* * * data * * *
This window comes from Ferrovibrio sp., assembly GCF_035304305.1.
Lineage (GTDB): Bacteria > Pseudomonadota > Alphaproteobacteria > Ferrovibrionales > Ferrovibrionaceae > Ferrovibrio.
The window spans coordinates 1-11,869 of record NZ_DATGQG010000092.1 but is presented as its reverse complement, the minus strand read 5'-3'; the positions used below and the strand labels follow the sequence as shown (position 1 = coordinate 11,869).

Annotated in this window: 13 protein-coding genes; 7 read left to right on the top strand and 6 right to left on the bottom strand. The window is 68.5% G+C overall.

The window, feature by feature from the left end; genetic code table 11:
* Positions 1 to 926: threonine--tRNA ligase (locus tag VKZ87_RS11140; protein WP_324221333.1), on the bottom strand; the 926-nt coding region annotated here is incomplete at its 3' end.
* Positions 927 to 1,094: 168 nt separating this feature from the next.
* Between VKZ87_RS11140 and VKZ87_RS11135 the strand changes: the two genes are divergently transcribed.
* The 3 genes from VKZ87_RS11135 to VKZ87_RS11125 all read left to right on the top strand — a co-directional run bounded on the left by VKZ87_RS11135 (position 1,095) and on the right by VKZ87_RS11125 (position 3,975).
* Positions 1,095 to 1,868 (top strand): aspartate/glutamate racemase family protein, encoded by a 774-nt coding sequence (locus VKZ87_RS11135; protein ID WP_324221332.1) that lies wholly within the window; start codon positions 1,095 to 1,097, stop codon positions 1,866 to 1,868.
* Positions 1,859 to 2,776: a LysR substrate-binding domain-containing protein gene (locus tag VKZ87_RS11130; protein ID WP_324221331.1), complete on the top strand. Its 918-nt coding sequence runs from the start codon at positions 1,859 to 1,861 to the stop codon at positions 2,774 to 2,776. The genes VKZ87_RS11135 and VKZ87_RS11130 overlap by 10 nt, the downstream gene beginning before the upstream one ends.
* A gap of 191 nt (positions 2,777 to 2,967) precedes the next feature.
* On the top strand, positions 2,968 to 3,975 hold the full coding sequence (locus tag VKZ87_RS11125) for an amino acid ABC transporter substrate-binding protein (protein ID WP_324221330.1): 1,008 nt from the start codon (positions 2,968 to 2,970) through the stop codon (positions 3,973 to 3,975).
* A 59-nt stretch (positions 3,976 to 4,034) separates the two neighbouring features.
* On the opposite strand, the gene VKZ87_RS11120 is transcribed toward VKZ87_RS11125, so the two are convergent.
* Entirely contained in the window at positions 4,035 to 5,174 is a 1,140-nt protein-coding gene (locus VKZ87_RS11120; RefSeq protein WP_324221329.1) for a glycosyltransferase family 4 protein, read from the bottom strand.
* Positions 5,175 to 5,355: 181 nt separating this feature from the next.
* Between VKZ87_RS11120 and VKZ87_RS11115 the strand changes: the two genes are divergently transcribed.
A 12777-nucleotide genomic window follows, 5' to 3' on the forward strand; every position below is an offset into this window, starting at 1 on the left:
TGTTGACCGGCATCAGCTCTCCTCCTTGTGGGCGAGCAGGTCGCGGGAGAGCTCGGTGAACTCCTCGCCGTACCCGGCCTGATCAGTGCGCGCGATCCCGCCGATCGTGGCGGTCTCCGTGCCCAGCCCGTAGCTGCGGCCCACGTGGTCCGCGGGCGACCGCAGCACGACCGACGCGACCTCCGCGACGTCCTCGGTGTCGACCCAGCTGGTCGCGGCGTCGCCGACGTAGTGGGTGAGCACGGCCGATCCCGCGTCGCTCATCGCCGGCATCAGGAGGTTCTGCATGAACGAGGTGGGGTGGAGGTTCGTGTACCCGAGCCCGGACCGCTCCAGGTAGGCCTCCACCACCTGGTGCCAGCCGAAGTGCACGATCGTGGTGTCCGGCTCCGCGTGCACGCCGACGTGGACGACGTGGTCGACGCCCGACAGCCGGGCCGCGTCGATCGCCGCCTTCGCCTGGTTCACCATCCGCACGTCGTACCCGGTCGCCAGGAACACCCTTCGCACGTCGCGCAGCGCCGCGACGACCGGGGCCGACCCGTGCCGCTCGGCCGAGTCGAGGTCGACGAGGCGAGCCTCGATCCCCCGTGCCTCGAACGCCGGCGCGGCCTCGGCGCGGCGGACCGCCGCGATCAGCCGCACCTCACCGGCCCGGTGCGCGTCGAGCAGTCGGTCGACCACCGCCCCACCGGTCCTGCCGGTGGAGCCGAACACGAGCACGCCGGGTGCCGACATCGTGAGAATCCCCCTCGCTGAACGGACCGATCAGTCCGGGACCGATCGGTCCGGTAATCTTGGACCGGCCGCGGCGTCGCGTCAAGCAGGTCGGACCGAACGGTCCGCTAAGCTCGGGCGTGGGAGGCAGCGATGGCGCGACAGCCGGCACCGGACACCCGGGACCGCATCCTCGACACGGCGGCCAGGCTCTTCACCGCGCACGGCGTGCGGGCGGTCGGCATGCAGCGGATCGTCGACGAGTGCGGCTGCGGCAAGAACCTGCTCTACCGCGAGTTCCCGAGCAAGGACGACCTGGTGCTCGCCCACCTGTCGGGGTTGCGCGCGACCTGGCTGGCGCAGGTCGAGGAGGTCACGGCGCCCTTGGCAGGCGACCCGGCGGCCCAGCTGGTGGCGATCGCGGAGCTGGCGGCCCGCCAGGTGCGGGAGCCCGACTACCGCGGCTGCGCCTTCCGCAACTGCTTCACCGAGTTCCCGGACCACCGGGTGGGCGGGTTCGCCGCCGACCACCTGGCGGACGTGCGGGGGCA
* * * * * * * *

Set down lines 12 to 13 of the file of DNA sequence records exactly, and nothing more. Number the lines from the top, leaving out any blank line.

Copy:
* A gap of 191 nt (positions 2,777 to 2,967) precedes the next feature.
* On the top strand, positions 2,968 to 3,975 hold the full coding sequence (locus tag VKZ87_RS11125) for an amino acid ABC transporter substrate-binding protein (protein ID WP_324221330.1): 1,008 nt from the start codon (positions 2,968 to 2,970) through the stop codon (positions 3,973 to 3,975).